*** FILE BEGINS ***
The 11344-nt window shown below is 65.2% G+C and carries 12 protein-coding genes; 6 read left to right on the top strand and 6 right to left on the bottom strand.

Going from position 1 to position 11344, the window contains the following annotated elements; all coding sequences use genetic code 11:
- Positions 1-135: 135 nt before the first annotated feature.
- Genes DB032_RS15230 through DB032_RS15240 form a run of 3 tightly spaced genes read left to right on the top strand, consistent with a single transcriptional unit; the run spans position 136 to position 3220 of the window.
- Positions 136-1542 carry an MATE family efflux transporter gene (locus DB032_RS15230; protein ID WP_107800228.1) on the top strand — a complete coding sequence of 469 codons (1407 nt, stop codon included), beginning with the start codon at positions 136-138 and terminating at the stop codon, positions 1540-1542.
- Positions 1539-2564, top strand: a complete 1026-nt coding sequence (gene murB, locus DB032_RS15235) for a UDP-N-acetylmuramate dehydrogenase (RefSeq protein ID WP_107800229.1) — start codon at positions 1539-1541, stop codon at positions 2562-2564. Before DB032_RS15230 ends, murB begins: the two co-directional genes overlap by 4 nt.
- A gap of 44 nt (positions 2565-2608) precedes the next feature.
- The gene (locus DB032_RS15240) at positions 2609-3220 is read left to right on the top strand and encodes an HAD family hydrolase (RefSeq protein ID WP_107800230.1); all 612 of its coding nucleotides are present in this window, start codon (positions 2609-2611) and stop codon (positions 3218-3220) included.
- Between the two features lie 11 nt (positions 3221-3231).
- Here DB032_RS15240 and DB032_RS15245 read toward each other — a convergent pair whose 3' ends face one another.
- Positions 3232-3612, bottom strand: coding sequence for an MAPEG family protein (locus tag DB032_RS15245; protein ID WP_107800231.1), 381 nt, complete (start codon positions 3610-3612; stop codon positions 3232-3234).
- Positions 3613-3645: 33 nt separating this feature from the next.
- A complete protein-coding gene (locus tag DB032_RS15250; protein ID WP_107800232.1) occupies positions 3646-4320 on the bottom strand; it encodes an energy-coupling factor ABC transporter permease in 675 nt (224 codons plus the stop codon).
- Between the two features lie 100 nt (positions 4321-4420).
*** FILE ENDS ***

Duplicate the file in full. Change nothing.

The 11344-nt window shown below is 65.2% G+C and carries 12 protein-coding genes; 6 read left to right on the top strand and 6 right to left on the bottom strand.

Going from position 1 to position 11344, the window contains the following annotated elements; all coding sequences use genetic code 11:
- Positions 1-135: 135 nt before the first annotated feature.
- Genes DB032_RS15230 through DB032_RS15240 form a run of 3 tightly spaced genes read left to right on the top strand, consistent with a single transcriptional unit; the run spans position 136 to position 3220 of the window.
- Positions 136-1542 carry an MATE family efflux transporter gene (locus DB032_RS15230; protein ID WP_107800228.1) on the top strand — a complete coding sequence of 469 codons (1407 nt, stop codon included), beginning with the start codon at positions 136-138 and terminating at the stop codon, positions 1540-1542.
- Positions 1539-2564, top strand: a complete 1026-nt coding sequence (gene murB, locus DB032_RS15235) for a UDP-N-acetylmuramate dehydrogenase (RefSeq protein ID WP_107800229.1) — start codon at positions 1539-1541, stop codon at positions 2562-2564. Before DB032_RS15230 ends, murB begins: the two co-directional genes overlap by 4 nt.
- A gap of 44 nt (positions 2565-2608) precedes the next feature.
- The gene (locus DB032_RS15240) at positions 2609-3220 is read left to right on the top strand and encodes an HAD family hydrolase (RefSeq protein ID WP_107800230.1); all 612 of its coding nucleotides are present in this window, start codon (positions 2609-2611) and stop codon (positions 3218-3220) included.
- Between the two features lie 11 nt (positions 3221-3231).
- Here DB032_RS15240 and DB032_RS15245 read toward each other — a convergent pair whose 3' ends face one another.
- Positions 3232-3612, bottom strand: coding sequence for an MAPEG family protein (locus tag DB032_RS15245; protein ID WP_107800231.1), 381 nt, complete (start codon positions 3610-3612; stop codon positions 3232-3234).
- Positions 3613-3645: 33 nt separating this feature from the next.
- A complete protein-coding gene (locus tag DB032_RS15250; protein ID WP_107800232.1) occupies positions 3646-4320 on the bottom strand; it encodes an energy-coupling factor ABC transporter permease in 675 nt (224 codons plus the stop codon).
- Between the two features lie 100 nt (positions 4321-4420).